Sunday 17 December 2017

McGann's €2.6m at Smurfit puts him in top ranks of CEO pay

Emmet Oliver Deputy Business Editor

SALARY and benefits paid to the chief executive of the Smurfit Kappa Group, Gary McGann, have risen by more than 18pc to €2.6m, making him one of the best paid CEOs of a listed company.

McGann was paid a basic salary and fees of €1.2m, plus an annual bonus of €692,000 and a pension of €625,000. With benefits of €61,000, this brought McGann's total remuneration to €2.6m, up from €2.2m a year before.

Tony Smurfit, another executive director, was paid €1.6m, up from €1.3m in the previous year; while Ian Curley, the chief financial officer, was paid €1.4m. In total, the company paid out bonuses of €1.5m.

While the pay and benefits of the executive directors increased, the pay of non-executives was flat on the year, rising barely to €1.13m. Chairman Liam O'Mahony, an ex-director of CRH, was paid €300,000. Fees for most of the other non-executives were flat.

Smurfit has recovered strongly from a troubled patch two years ago amid the economic crisis, when markets grew nervous about its debt levels. The shares of the company have performed well this year, rising by 28pc, while the one-year return is 46.48pc.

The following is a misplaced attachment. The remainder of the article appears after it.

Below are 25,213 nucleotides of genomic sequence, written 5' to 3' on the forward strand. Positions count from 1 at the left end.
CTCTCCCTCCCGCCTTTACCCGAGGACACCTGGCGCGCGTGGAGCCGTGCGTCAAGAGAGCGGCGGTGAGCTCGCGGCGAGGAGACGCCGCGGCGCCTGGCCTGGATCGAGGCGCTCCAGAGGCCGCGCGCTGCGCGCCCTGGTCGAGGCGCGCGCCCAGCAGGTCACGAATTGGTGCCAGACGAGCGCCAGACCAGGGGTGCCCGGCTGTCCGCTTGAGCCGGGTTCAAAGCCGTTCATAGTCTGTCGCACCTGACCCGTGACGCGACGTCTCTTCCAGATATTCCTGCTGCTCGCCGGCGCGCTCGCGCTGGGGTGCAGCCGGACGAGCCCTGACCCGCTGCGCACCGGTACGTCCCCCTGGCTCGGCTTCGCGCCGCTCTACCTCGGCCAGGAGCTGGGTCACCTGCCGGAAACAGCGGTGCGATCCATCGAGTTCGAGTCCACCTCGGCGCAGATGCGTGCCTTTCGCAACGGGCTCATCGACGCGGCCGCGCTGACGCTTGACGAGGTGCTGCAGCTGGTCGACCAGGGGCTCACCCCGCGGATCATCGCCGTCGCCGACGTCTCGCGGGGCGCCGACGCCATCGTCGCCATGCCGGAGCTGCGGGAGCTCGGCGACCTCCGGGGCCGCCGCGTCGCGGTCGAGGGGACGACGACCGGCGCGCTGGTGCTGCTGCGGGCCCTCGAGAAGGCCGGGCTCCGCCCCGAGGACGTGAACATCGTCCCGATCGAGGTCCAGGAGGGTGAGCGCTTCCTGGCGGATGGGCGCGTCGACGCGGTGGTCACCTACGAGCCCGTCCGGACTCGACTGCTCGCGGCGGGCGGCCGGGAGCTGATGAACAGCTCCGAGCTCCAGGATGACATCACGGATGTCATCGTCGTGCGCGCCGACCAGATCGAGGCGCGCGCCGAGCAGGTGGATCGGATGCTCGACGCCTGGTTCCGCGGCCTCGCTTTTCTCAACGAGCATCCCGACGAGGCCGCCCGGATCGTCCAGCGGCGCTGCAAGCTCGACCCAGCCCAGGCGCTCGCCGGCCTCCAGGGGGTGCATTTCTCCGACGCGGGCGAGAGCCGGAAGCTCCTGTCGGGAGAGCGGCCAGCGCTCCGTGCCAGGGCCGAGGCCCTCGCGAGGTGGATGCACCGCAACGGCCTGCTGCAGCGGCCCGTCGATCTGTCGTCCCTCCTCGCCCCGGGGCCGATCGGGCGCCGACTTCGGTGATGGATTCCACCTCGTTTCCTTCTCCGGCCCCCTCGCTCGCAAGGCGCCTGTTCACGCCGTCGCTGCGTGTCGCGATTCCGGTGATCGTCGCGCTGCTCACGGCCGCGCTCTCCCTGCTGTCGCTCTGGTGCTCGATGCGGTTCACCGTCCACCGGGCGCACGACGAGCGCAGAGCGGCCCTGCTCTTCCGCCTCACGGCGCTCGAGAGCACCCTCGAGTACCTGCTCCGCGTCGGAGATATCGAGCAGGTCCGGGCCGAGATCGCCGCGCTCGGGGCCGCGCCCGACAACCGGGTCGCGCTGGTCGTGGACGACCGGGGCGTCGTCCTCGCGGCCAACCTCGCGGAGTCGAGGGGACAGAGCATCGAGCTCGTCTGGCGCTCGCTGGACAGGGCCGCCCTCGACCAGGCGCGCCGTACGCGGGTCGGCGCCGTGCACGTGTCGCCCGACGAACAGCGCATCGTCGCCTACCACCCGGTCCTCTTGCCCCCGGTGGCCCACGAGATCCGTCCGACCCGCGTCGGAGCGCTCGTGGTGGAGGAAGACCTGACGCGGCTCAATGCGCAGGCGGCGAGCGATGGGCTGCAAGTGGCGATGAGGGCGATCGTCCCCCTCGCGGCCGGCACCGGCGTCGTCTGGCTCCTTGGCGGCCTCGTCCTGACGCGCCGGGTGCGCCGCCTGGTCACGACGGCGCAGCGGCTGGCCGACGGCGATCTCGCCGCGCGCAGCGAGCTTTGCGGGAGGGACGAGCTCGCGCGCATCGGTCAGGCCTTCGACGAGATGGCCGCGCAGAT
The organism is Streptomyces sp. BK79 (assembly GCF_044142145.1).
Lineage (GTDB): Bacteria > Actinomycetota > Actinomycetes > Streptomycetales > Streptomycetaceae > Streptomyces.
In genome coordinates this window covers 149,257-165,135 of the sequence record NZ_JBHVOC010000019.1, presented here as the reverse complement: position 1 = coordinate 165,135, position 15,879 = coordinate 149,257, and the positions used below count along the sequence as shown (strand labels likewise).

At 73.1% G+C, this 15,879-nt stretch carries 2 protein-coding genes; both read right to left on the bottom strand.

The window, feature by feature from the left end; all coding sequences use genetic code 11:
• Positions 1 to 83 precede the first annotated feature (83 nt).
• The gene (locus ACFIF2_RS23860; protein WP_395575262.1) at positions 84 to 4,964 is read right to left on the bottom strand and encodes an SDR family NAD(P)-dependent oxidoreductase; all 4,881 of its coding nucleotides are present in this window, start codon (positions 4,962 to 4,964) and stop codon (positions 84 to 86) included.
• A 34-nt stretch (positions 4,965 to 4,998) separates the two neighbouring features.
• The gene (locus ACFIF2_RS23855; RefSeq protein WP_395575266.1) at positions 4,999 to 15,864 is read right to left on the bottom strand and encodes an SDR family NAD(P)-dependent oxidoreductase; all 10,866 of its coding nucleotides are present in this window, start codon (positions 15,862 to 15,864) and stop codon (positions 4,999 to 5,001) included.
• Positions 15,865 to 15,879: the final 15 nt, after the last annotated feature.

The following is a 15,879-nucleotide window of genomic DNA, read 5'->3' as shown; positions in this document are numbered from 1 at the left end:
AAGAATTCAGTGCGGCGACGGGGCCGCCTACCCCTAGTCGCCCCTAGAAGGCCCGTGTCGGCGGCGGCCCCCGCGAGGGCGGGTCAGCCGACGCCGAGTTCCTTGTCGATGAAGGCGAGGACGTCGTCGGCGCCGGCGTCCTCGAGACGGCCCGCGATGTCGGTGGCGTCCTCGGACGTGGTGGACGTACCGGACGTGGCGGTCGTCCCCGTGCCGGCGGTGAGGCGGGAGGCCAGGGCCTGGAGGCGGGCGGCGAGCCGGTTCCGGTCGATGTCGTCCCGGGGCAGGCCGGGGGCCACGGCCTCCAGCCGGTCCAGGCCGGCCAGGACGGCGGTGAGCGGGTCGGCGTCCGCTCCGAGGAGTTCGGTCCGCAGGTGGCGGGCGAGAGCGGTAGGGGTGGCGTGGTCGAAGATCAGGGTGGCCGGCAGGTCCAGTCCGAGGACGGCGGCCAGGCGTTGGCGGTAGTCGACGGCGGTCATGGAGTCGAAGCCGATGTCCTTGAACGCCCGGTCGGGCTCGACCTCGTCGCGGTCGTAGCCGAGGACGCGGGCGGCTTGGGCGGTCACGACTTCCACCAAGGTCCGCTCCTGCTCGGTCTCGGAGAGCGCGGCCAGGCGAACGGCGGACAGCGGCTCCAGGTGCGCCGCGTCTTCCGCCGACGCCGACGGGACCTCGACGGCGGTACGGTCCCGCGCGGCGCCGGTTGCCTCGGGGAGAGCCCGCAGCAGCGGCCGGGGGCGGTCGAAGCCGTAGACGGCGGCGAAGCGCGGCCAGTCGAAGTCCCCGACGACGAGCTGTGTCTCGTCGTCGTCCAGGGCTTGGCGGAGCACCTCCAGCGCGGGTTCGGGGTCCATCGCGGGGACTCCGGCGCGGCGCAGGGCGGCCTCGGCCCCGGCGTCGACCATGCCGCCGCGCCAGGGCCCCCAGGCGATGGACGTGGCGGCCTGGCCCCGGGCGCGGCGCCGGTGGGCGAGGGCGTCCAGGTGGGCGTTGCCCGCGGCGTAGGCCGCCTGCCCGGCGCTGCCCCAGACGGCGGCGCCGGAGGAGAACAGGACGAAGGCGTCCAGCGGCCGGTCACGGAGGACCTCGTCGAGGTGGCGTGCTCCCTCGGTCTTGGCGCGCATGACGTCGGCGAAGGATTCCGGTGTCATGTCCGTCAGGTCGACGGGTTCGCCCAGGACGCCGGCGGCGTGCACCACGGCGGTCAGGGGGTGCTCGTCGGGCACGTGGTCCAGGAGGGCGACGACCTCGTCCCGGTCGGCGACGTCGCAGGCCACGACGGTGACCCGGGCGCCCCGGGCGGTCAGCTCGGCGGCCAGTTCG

Wall Street giant Morgan Stanley recently started covering the bank and gave it an "overweight'' recommendation, meaning its clients are being advised to buy its shares. "Smurfit Kappa becomes our top pick in the sector as the best way to play ongoing strength in corrugated pricing," said Morgan Stanley, in a research note.

It added that it believed the current share price was factoring in an earnings margin -- before interest, tax, depreciation and amortisation (EBITDA) -- of 12.6pc, compared with a range, since 2006, of between 12pc and 15pc.

The bank also noted that Smurfit Kappa's cash flow should be sufficient to reduce debt to the target level of €2.8bn this year.

"We believe corrugated pricing will continue to rise and that the company will realise further cost savings, boosting margins by 210 basis points in 2011 to 15.6pc," explained the note.

"The share price appears to be discounting a decline in margins from current levels, which is too bearish in our view, given what we consider to be a well-supported recovery in corrugated pricing."

The company releases first quarter results in May.

Irish Independent

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